The 1941 book, War On the Shortwave, by Harold N. Graves, Jr. illustrates how the Nazis used radio broadcasts very soon after the Jesuit priest Adolf Hitler was placed in power in 1933.
Hitler was a well-trained Jesuit, schooled in the art of propaganda and mind-control, and he used his gifts of oratory and persuasion to “lead” the German people to believe that the National Socialist Party, the Nazis, were the key to bringing the nation to world power.
Curiously, the FCC, in the Communications Act of 1934, began regulating all amateur radio broadcasts in America.
Mr. Graves, who was Director of the Princeton Listening Center and later served on the staff of the Federal Communications Commission, details how radio broadcasts can be used as a powerful tool of propaganda, and how Germany in WWII squandered it with lengthy and dull broadcasts that caused many a listener to rotate the knob to OFF.
Its well-written 67 pages (40.51 MB) will keep you on the edge of your seat, not simply for its fascinating history but for the frightening story it weaves about how radio was used to influence large populations and sway public opinion.
America’s own Edward R. Murrow was deeply involved in these WWII propaganda efforts and is credited with masterfully guiding the American public in favor of going to war. Of course, the actual men behind the scenes of all this intrigue were the Jesuits, designing, building and implementing the most effective tools of spin ever devised.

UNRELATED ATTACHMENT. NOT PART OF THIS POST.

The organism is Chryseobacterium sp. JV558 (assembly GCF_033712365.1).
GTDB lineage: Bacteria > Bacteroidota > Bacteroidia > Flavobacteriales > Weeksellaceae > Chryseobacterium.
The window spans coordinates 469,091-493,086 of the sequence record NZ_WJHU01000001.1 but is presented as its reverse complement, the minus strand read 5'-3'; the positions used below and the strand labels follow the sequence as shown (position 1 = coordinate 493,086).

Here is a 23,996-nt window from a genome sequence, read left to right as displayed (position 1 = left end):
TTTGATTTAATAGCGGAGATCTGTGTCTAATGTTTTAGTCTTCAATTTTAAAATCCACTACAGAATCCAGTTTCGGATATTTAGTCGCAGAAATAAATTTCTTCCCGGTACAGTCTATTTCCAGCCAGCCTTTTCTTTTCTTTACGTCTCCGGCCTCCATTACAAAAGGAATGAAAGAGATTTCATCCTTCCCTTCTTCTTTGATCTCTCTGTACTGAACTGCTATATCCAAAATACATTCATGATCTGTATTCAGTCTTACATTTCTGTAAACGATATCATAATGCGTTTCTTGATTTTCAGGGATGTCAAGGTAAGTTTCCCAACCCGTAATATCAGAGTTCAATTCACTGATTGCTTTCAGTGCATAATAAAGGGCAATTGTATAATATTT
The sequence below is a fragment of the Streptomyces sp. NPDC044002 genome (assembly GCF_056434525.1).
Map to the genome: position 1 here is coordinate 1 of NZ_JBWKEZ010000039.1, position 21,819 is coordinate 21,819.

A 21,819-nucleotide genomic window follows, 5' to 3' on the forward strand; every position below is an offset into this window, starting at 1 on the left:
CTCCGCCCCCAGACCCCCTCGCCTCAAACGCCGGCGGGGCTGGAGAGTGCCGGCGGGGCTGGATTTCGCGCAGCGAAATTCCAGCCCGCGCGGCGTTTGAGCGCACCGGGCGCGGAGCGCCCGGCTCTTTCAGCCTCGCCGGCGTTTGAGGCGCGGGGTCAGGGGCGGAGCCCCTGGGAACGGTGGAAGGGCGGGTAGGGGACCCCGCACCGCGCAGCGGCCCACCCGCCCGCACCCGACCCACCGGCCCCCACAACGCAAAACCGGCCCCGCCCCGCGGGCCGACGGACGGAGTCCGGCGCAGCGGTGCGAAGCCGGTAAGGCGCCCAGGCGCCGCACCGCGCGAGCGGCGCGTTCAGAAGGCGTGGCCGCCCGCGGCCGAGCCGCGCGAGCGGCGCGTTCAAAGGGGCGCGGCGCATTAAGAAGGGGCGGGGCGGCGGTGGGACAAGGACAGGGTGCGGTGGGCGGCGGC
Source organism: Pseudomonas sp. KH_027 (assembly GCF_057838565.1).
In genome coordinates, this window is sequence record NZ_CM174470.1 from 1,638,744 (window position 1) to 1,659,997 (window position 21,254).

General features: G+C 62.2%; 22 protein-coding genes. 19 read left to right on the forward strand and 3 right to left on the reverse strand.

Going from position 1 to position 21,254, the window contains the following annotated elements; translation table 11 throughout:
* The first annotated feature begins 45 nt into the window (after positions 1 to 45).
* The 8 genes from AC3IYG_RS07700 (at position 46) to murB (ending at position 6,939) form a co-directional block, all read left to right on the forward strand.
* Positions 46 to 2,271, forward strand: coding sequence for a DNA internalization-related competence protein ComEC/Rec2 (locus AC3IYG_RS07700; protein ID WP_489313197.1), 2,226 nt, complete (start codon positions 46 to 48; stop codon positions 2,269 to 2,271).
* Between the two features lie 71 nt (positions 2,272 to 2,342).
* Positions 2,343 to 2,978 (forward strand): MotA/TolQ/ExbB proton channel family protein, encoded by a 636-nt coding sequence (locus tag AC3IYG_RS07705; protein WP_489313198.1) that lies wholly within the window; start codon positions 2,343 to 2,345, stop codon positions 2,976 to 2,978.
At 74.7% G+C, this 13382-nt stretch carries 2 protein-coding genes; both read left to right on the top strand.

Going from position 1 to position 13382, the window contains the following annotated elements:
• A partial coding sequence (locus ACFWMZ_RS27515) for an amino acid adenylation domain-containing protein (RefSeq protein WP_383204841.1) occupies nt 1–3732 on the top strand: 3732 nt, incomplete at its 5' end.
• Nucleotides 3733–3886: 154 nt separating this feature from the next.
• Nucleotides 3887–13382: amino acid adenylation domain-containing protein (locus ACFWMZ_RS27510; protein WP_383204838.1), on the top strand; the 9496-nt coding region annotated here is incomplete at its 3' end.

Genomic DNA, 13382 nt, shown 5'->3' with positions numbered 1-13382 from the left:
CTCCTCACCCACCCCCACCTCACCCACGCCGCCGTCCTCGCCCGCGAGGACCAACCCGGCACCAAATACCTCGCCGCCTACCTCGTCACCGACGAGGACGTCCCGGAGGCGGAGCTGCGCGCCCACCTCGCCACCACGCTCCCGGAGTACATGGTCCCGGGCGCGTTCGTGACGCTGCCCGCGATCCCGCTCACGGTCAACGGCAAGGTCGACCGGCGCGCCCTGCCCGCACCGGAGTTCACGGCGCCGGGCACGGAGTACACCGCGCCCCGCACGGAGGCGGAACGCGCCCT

Today, especially in active, war-torn regions of the globe, there is an assault on owners of shortwave radios. In February 2013, in Zimbabwe, Jesuit priest Robert Mugabe ordered a ban on all shortwave radio broadcasts from Zimbabwe, and directed his paramilitary forces to seize all shortwave radios.
“I used the Supreme Court to confirm there was no law to stop anyone from launching a radio service in Zimbabwe,” she recalled. “But when we started broadcasting, armed paramilitary broke down the door and seized our equipment.” —Gerry Jackson
Ms. Jackson, who worked as a journalist and film producer in Zimbabwe for 20 years set up the country’s first independent radio station, which was forcibly shit down after just six days by Mugabe’s armed paramilitary forces. Jackson then established a shortwave station (SW Radio Africa) in London after an attempt to set up in Zimbabwe was blocked by the government. The station ceased broadcasting in November 2014 due to lack of funding.
Clearly, Mugabe and dictator’s like him are severely threatened by the use of shortwave radio broadcasts, which can easily foment public dissent against those martinets and their despotic regimes.
My advice to all good Americans: buy a shortwave radio, learn how to use it well, and then get an FCC license so you can operate it legally within the walls of America. There are three classes now: Technician, General and Amateur Extra; plus three grandfathered classes: Novice, Technician Plus and Advanced. Even the lowest class takes time and effort to become proficient, but isn’t your liberty worth it?